Wil Rogan argues that, contrary to twentieth-century interpretation, the Fourth Gospel did not replace purity with faith in Jesus. Instead, as with other early Jewish writings, its discourse about purity functions as a way to make sense of life before God in the world. He suggests that John's Gospel employs biblical and early Jewish traditions of purity associated with divine revelation and Israel's restoration to narrate how God's people are prepared for the coming of Jesus and enabled by him to have life with God characterized by love.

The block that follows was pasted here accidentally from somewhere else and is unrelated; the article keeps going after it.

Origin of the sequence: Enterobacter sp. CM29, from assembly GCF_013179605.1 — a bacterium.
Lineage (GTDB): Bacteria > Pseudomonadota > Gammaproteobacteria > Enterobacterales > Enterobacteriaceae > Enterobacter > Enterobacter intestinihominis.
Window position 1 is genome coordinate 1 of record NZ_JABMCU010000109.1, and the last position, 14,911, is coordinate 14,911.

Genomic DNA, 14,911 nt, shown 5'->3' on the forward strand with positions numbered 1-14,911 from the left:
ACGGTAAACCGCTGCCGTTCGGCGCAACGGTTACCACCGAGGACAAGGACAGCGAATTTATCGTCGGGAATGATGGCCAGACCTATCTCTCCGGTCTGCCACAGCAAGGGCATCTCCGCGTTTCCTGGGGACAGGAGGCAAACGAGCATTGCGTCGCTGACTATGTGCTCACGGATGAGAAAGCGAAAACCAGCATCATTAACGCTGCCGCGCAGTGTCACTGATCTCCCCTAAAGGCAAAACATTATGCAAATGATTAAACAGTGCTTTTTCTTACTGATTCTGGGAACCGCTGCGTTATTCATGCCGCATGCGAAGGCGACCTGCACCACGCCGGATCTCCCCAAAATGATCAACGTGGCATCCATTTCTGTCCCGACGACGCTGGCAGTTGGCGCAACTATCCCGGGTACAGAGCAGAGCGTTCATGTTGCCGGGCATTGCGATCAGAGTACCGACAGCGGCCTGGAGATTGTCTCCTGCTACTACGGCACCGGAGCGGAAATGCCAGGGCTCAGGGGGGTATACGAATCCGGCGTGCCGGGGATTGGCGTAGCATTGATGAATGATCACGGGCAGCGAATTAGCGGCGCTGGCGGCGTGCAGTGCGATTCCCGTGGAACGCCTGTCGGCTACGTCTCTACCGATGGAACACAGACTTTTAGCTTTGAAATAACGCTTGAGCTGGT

After evaluating different theories of purity for the interpretation of the Fourth Gospel, Rogan explores John the Baptist as an agent of ritual purification, Jesus as the agent of moral purification, and the disciples of Jesus as ones who are (or are not) made morally pure by Jesus. While purity is not one of the Fourth Gospel's primary focuses, Rogan stresses that the concept figures into some of its most significant claims about Christology, the doctrine of salvation, and ethics. Through purity, the Fourth Gospel guards continuity with the past while placing surprising conditions on participation in Israel's future.